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Hard-Mouthed Horse

How do I teach my tough-mouthed horse to supple and go on the bit?

By Cindy Hale | March 23, 2010

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Q: I am trying to teach my 11-year-old Fjord to supple and get on the bit, but she is very hard in the mouth. I have tried riding her in a kimberwick and several different snaffles, but none of them made a difference. How can I get through her toughness?

A: Like many small draft-type breeds and large ponies, your Fjord is built to be a little dynamo. The typical conformation of a rather short, thick neck is suitable for a variety of purposes, including long treks across country and harness work. The drawback, however, is that these types of horses can use that muscle power to their advantage. It’s a challenge to encourage suppleness and develop a light mouth in a strong horse that’s already learned to pull its weight around. Here is what you might try next.

Fjord in a bridle

Bit up your horse using your most effective snaffle, a surcingle and side reins. If you don’t have a surcingle you can buckle the side reins to the girth of your saddle. Introduce the side rein concept to your mare gradually so she doesn’t rebel. Once she’s working on the longe line in the side reins, shorten up the inside rein enough to create a visible bend to the inside of her circle. As you work her, she’ll learn on her own that in order to escape the pressure of the side rein she has to yield or supple her neck laterally. Then even up the side reins, reverse, and repeat the exercise the opposite direction. Continue your side rein work on the longe line for days or weeks until you observe that your horse has grasped the concept. She should be bent in the direction she’s traveling and, ideally, flexed slightly at the poll.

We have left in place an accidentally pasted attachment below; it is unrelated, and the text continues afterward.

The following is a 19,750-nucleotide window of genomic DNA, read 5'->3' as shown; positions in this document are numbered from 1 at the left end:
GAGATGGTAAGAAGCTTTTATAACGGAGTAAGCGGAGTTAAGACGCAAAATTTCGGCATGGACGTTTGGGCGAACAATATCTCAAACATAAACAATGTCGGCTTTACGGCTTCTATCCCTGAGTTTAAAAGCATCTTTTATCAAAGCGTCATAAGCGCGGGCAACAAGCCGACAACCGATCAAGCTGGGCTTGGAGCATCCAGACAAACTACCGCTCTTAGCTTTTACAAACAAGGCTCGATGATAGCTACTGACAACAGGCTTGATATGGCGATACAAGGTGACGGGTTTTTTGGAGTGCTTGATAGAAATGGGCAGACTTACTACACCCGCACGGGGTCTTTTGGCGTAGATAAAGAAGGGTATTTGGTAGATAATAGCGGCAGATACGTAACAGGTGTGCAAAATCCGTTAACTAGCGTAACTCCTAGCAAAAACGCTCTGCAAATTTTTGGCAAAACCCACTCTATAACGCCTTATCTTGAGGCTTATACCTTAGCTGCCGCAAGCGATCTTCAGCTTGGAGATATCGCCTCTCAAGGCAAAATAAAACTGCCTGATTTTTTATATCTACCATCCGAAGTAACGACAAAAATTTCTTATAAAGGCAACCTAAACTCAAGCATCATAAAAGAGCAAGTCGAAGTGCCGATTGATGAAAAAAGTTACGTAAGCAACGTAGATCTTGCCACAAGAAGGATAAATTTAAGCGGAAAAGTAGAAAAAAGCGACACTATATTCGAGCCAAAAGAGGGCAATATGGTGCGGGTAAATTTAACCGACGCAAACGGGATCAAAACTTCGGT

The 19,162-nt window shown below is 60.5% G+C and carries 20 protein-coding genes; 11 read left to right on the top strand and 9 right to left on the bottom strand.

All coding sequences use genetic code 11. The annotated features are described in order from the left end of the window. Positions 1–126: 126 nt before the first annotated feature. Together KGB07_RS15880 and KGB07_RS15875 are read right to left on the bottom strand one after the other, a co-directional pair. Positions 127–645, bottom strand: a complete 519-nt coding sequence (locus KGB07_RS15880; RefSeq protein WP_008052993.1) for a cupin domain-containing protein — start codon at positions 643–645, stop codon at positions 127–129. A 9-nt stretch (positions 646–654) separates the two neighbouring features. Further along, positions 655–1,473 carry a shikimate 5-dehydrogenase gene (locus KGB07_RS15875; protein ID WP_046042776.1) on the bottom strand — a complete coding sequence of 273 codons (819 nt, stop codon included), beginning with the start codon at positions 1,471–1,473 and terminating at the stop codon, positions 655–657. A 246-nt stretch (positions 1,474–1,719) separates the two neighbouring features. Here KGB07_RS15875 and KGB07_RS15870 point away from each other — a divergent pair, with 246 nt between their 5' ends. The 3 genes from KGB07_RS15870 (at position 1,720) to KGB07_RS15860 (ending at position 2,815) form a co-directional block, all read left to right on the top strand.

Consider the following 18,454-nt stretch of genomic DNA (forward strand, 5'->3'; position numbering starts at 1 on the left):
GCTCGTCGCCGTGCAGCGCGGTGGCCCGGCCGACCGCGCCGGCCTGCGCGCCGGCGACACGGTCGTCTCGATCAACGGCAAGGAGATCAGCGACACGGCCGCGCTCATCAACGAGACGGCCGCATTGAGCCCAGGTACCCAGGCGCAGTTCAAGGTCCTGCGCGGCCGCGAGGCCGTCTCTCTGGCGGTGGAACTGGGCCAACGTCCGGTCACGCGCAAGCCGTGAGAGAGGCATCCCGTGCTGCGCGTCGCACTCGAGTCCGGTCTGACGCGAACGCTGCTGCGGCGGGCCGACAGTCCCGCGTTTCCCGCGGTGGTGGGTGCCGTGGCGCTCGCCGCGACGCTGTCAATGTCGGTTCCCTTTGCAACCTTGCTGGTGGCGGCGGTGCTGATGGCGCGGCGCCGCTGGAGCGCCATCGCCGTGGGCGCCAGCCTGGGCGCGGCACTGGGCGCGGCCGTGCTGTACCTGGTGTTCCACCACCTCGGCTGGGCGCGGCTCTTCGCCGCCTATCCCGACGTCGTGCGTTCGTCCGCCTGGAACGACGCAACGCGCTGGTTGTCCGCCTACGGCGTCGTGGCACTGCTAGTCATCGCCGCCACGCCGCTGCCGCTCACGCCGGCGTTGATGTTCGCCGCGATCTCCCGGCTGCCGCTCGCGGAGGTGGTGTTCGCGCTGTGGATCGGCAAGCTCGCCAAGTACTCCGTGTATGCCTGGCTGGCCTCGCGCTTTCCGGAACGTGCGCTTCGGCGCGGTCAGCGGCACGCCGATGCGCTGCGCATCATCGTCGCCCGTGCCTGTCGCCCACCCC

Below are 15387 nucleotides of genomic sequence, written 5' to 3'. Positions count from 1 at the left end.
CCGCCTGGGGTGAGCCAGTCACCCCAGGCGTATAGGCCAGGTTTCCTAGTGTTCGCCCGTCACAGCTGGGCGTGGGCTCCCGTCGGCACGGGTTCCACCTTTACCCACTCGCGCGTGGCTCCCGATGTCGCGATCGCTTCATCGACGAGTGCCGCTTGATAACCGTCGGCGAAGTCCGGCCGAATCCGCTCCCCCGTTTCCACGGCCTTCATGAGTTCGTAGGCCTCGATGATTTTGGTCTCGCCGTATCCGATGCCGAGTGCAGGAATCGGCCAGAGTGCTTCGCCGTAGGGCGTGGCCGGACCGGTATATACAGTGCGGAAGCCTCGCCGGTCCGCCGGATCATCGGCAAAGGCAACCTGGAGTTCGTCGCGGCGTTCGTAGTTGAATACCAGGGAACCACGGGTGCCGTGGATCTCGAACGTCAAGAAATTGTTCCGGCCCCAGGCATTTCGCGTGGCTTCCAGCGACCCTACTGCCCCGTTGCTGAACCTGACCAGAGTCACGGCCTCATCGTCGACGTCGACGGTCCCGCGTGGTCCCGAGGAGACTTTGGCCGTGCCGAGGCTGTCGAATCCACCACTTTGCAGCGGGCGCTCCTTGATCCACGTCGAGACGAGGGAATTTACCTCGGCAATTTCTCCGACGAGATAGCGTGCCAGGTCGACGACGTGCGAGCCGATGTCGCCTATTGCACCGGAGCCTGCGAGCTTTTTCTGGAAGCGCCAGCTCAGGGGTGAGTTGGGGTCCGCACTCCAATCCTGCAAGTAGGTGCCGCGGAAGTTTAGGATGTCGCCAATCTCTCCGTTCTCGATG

When you return to under saddle work (minus the side reins!), focus on flatwork that uses turns and circles so that you’re continually asking your mare to bend laterally. Integrate half-halts and downward transitions (such as trot to halt and canter to walk). Remember that you can’t just rely on your hands to guide your mare, because that will invite her to lean on them for support. Apply your leg behind the girth to press her body where you want her to go. Eventually these exercises will help prevent your mare from bracing her neck and getting locked on your hands. As your horse loosens up and bends laterally (side-to-side), flexing at the poll and coming on to the bit will happen more easily.

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Reader Comments

Widdikins    International

6/9/2016 5:58:53 PM

Definitely good advice. My horse can be a big, lazy baby, and doesn't always listen to my cues. As a result, there was a lot of pulling, which, of course, resulted in a hard mouth.
Then I tried retraining. I had to retrain my mare to listen to a snaffle, and believe me, she now has a very soft mouth and is very responsive!
Also, in regards to snaffles, if your horse doesn't usually do well in a snaffle, it might be because they don't like jointed bits. My girl hates a jointed bit, but she is very, very compliant to the slightest squeeze of her mullen mouth snaffle!

Francoise    International

5/11/2016 11:57:16 PM

I agree with Elaine about teaching the horse to yield to pressure with a halter.
Please don't use strong bits and all that aversive tack.
I have a Fjord and a draught cross mare myself and I got the best results teaching them to yield to pressure by using a rope halter + clicker-training (reward EACH AND EVERY TRY and don't use a clicker if you don't feel like it but REWARD!!!).
Why should horses be punished for being what they have been bred for???

Briana    Honey Brook, PA

2/4/2014 7:51:54 AM

Thanks for the advice

kerry    danville, IN

3/28/2010 8:04:25 PM

Yes, you must teach your horse to "give" to the snaffle bit again. Using harsher bits won't solve the problem.

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